JJ: I have always been a big fan of chartreuse, and I noticed years ago that America doesn’t manufacture anything like this product or fine cordials. If you think about all the cordials in the world, such as Amaro, Chartreuse and Lillet, they’re all European. America gives you cordials like Sour Apple Pucker and Fireball. There’s a big contrast in artisanal spirits in Europe, and here, it’s more commercial and mass-produced. I wanted to do something that was along the lines of the European traditions, but Americanized, if you will. I modeled it originally after a yellow chartreuse, but we ended up modifying it after tons of times to what we felt fit us best. The base is an un- aged bourbon and corn whiskey. The barrel is a $1, 200 French oak, which is very uncommon; it’s a high-end wine barrel as opposed to a bourbon barrel. We wanted to honor the European traditions but use the American spirit. It’s innovative and pioneering, but also American- influenced, being that it’s bourbon and not brandy, a popular spirit used in Europe.
Q: I imagine there is a long testing process, seeing what works and what doesn’t. How do you come to the final product?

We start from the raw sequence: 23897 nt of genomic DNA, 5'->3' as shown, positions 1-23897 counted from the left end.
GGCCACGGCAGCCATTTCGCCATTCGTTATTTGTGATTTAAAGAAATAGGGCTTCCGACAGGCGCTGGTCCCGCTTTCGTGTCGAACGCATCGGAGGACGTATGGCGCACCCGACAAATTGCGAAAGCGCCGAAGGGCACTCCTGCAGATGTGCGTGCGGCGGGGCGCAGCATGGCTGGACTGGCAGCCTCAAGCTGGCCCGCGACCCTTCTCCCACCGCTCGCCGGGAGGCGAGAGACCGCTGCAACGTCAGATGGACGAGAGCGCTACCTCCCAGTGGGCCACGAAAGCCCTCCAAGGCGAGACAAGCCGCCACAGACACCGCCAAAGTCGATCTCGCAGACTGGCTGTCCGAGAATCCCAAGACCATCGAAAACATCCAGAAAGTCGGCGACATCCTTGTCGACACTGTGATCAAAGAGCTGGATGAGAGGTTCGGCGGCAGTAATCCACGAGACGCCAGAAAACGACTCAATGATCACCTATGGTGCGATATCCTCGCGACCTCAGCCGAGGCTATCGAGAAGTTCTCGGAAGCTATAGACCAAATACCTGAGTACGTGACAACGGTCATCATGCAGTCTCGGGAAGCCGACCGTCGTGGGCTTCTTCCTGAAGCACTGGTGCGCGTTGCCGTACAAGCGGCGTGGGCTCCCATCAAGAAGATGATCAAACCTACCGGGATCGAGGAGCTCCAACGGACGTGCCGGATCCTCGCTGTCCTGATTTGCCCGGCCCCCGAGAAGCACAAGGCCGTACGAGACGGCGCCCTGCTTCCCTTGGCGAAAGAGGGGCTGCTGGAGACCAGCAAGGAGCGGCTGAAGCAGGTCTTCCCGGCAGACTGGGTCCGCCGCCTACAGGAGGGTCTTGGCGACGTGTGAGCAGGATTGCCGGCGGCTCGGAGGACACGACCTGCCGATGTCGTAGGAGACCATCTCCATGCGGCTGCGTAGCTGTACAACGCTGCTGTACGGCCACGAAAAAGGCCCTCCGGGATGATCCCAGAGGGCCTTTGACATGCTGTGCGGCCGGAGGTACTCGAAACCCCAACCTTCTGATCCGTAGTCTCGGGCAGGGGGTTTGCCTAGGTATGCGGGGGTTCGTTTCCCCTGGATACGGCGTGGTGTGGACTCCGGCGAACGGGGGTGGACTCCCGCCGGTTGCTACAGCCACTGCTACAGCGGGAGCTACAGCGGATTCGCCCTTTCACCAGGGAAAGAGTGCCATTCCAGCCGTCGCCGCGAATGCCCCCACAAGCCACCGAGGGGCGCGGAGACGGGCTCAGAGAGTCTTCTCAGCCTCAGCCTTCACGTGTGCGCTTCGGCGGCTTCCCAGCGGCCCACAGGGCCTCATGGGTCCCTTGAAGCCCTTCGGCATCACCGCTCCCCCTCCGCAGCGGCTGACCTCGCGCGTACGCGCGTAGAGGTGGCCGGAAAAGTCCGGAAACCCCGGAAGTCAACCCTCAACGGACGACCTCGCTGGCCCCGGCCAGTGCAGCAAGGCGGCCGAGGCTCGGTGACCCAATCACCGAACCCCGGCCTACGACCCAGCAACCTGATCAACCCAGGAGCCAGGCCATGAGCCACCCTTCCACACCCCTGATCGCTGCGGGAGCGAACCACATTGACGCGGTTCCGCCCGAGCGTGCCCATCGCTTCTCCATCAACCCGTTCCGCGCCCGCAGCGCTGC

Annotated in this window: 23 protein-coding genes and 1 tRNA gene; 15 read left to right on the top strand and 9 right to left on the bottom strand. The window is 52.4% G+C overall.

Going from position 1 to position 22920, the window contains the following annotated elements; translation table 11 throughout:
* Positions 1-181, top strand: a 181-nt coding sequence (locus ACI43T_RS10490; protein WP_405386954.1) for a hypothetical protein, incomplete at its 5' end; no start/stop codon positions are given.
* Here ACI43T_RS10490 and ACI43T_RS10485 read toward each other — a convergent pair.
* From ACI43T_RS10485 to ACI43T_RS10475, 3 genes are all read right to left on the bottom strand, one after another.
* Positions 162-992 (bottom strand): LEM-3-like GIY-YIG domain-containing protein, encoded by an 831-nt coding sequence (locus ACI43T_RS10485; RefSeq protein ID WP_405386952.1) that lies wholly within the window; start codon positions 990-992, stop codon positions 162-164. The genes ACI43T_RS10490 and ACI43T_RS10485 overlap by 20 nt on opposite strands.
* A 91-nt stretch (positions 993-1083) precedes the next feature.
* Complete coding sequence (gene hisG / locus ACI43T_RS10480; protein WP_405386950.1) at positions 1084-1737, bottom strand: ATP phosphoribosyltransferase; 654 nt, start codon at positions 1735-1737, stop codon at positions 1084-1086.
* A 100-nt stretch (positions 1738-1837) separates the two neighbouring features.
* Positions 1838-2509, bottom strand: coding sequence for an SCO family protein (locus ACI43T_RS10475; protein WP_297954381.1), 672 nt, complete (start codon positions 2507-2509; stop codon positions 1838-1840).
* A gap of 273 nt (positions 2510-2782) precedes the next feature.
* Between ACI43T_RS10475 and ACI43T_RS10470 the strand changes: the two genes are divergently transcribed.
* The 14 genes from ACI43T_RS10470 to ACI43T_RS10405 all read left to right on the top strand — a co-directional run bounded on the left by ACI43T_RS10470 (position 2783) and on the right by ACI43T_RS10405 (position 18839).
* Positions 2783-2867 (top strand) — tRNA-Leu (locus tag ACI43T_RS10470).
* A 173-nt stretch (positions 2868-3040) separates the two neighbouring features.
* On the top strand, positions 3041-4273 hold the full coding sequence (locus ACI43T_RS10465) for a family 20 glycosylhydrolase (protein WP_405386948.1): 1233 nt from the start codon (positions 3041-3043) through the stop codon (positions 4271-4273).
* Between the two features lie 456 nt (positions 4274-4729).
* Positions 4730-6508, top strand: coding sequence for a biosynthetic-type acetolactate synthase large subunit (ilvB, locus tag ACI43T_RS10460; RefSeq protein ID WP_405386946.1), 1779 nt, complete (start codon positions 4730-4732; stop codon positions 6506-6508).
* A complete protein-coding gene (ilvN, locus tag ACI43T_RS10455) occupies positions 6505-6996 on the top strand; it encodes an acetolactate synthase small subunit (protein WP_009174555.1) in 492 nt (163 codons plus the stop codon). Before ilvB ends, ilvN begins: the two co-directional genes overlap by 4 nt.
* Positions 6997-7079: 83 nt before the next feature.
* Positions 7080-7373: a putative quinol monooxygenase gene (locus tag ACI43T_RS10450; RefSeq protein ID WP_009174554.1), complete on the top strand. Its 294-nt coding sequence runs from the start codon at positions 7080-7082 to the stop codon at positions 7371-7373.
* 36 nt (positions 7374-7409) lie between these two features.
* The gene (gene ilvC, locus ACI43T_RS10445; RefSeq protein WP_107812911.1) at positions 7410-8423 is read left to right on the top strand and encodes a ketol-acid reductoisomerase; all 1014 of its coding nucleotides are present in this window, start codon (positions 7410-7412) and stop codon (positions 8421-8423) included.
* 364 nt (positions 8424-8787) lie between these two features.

JJ: We try to keep it somewhat proprietary because it was very hard to create. We ended up with 30 botanicals in it and each botanical acts differently. At first, we tried to batch different combinations of botanicals that all failed. So, we ended up doing all separate infusions and then blending them together like a collage of all the different, separate botanicals, rather than combining them all into one fusion. It allowed us to experiment; we kept revising through 20-30 different formulas, until we found one that was perfect. From there, we put the chosen formula into the barrel and added local honey. It’s been in the barrel ever since.
Q: How has the reaction been since introducing the bitter cordial?
JJ: It’s a high-end product which is the way I intended it to be, but so far I’ve only seen raving reviews about it. I love it! I’m obviously a little bias because I’ve seen the whole evolution of it.
Q: For those who can try such an exciting new product, what do you hope they walk away with?
JJ: I hope that they walk away with an experience that is unique. They will be able to say, “Wow, I had that!” They will remember having a one of a kind product coming back for more because they won’t be able to buy it or see it anywhere else. Hopefully, they like it so much that they talk about it, bringing new people to come in and experience it.
Q: When will you begin working on the next creation, or have you already?
JJ: Once one project is done, we start looking for the next concept. There are always ideas that we dream about doing, and one thing leads to another.
Q: You have been fortunate to travel to many places. Have these experiences influenced your creativity and knowledge of the industry?